What are the suburbs? The popular vision of monotonous streets curving into culs-de-sac and emerald lawns unfurling from nearly identical houses would have us believe that suburbia is a boring, homogeneous, and alienating place. But this stereotypical portrayal of the suburbs tells us very little about the lives of the people who actually live there. "Making Suburbia "offers a diverse collection of essays that examine how the history and landscape of the American suburb is constructed through the everyday actions and experiences of its inhabitants.
From home decor and garage rock to modernist shopping malls and holiday parades, contributors explore how suburbanites actively created the spaces of suburbia. The volume is divided into four parts, each of which addresses a distinct aspect of the ways in which suburbia is lived in and made. More than twenty essays range from Becky Nicolaides s chronicle of cross-racial alliances in Pasadena, to Jodi Rios s investigation of St. Louis residents debates over public space and behavior, to Andrew Friedman s story of Cold War double agents who used the suburban milieu as a cover for their espionage.
Presenting a wide variety of voices, "Making Suburbia" reveals that suburbs are a constantly evolving landscape for the articulation of American society and are ultimately defined not by planners but by their inhabitants.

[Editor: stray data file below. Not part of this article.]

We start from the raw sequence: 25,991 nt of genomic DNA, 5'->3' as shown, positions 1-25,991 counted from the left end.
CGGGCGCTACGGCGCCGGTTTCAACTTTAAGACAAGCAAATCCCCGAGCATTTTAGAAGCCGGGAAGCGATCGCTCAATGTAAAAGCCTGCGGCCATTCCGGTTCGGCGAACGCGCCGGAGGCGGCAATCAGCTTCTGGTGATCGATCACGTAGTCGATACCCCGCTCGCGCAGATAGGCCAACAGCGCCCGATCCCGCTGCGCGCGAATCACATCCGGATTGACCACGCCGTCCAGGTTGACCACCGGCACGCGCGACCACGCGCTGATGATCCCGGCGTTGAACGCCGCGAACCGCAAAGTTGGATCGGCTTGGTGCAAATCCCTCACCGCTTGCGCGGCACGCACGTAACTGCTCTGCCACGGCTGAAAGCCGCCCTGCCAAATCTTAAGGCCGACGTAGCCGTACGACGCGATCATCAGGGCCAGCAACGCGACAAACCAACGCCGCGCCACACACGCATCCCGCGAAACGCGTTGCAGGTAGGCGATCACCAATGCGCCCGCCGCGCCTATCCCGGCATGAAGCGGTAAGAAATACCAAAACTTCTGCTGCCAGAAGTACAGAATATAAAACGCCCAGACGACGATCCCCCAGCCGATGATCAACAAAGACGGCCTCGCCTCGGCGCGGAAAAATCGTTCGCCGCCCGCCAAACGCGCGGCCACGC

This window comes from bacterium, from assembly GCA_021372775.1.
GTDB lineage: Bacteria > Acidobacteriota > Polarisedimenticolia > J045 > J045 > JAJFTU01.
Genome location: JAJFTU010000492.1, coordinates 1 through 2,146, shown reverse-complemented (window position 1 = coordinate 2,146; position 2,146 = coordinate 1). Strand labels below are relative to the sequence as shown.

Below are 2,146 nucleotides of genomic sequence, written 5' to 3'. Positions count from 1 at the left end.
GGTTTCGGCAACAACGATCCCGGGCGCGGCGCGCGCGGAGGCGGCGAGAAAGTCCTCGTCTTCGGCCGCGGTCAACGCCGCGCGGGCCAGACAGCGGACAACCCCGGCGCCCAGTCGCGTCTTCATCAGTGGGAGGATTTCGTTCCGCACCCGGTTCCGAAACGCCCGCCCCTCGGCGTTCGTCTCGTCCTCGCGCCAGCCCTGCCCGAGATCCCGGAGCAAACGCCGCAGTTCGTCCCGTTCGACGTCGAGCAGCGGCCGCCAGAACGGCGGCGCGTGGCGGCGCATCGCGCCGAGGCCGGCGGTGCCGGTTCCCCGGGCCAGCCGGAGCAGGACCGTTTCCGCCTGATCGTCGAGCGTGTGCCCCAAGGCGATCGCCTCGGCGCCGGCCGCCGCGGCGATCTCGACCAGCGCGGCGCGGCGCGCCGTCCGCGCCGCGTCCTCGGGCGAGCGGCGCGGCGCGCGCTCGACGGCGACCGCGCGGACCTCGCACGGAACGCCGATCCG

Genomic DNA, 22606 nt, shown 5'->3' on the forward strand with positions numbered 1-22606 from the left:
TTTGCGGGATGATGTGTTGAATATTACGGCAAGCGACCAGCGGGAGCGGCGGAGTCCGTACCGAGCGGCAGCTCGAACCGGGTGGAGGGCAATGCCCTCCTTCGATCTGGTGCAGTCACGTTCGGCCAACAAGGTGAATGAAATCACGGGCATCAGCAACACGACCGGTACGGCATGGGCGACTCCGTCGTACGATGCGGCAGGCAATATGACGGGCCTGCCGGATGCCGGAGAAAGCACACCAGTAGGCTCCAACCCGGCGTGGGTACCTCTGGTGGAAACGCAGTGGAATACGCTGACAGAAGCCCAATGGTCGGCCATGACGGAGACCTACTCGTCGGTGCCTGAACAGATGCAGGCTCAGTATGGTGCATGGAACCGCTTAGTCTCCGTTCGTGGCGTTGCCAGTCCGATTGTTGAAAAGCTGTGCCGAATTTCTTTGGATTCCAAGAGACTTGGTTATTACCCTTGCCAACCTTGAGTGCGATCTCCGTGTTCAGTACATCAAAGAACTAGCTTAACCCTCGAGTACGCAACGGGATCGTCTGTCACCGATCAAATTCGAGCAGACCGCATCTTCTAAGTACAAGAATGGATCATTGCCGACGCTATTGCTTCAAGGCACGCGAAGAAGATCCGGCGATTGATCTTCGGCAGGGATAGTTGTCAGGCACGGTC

Contributors: Anna Vemer Andrzejewski, U of Wisconsin Madison; Heather Bailey; Gretchen Buggeln, Valparaiso U; Charity R. Carney, Western Governors U; Martin Dines, Kingston U London; Andrew Friedman, Haverford College; Beverly K. Grindstaff, San Jose State U; Dianne Harris, U of Illinois, Urbana Champaign; Ursula Lang; Matthew Gordon Lasner, Hunter College; Willow Lung-Amam, U of Maryland, College Park; Becky Nicolaides, U of California, Los Angeles; Trecia Pottinger, Oberlin College; Tim Retzloff, Michigan State U; Jodi Rios; Christopher Sellers, Stony Brook U; David Smiley, Columbia U; Stacie Taranto, Ramapo College of New Jersey; Steve Waksman, Smith College; Holley Wlodarczyk, U of Minnesota.